insist on having one's opinions and rights recognized
When once or twice Sethe tried to assert herself—be the unquestioned mother whose word was law and who knew what was best—Beloved slammed things, wiped the table clean of plates, threw salt on the floor, broke a windowpane.
With that education pat and firmly set, she dispensed with rancor, was indiscriminately polite, saving her real affection for the unpicked children of Cincinnati, one of whom sat before her in a dress so loud it embarrassed the needlepoint chair seat.
cause somebody to adopt a certain position, belief, or course of action; twist somebody's arm
This and much more Denver heard her say from her corner chair, trying to persuade Beloved, the one and only person she felt she had to convince, that what she had done was right because it came from true love.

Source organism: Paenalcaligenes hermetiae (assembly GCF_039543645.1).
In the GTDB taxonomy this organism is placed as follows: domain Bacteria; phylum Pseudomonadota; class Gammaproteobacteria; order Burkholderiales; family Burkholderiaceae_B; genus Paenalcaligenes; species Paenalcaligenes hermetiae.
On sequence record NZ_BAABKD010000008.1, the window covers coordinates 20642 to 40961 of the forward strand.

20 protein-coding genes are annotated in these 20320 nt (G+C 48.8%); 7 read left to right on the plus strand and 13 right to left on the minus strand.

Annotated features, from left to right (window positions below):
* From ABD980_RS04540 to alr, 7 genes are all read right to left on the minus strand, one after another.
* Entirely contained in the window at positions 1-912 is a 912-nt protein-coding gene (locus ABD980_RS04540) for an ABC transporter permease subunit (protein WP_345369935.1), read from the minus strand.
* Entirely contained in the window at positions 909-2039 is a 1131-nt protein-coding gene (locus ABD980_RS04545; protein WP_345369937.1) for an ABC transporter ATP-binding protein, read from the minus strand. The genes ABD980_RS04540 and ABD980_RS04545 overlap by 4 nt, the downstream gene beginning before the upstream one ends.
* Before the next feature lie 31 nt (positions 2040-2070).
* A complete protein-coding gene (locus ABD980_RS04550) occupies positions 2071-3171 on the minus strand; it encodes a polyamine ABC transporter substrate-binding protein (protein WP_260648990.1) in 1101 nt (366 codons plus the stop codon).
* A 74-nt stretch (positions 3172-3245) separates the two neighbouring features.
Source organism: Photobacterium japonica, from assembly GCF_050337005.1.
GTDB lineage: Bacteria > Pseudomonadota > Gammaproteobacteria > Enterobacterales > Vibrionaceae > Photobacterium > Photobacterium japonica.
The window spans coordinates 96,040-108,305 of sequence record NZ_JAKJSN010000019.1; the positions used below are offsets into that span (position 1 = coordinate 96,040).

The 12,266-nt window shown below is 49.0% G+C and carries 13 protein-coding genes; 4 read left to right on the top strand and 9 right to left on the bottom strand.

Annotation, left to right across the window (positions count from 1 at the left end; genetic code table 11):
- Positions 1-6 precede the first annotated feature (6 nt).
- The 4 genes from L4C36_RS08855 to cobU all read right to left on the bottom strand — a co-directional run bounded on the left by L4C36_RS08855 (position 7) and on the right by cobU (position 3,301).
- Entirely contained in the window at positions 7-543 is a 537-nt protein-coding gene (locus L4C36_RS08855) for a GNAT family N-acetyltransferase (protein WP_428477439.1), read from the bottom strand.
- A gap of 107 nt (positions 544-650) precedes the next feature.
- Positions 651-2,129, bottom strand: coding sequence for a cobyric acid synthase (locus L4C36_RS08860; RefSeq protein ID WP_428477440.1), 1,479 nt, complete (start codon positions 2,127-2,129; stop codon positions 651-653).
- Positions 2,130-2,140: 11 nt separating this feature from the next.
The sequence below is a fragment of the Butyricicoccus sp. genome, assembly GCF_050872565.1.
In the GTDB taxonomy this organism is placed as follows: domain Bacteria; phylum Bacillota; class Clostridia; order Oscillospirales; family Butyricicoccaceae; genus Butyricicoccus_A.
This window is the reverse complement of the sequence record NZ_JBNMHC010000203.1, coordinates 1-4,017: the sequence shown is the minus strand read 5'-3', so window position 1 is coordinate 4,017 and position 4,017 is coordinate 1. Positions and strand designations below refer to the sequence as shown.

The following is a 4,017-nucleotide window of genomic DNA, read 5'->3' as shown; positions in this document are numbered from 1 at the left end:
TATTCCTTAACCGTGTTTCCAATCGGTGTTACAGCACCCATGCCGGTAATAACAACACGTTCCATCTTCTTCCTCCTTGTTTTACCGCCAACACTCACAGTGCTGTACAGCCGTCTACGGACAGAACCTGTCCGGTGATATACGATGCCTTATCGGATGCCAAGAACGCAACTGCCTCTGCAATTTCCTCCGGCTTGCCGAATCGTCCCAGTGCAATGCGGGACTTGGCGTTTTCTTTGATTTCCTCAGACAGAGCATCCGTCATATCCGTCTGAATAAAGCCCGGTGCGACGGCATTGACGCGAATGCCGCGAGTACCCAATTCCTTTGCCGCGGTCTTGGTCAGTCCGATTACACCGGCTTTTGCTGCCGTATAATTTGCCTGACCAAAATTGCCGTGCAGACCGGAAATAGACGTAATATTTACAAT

She would hire herself out somewhere, and although she was afraid to leave Sethe and Beloved alone all day not knowing what calamity either one of them would create, she came to realize that her presence in that house had no influence on what either woman did.
an actively expressed feeling of dislike and hostility
It made him the most visible and memorable person at every gathering, and cartoonists had fastened onto the theatricality of his white hair and big black mustache whenever they depicted local political antagonism.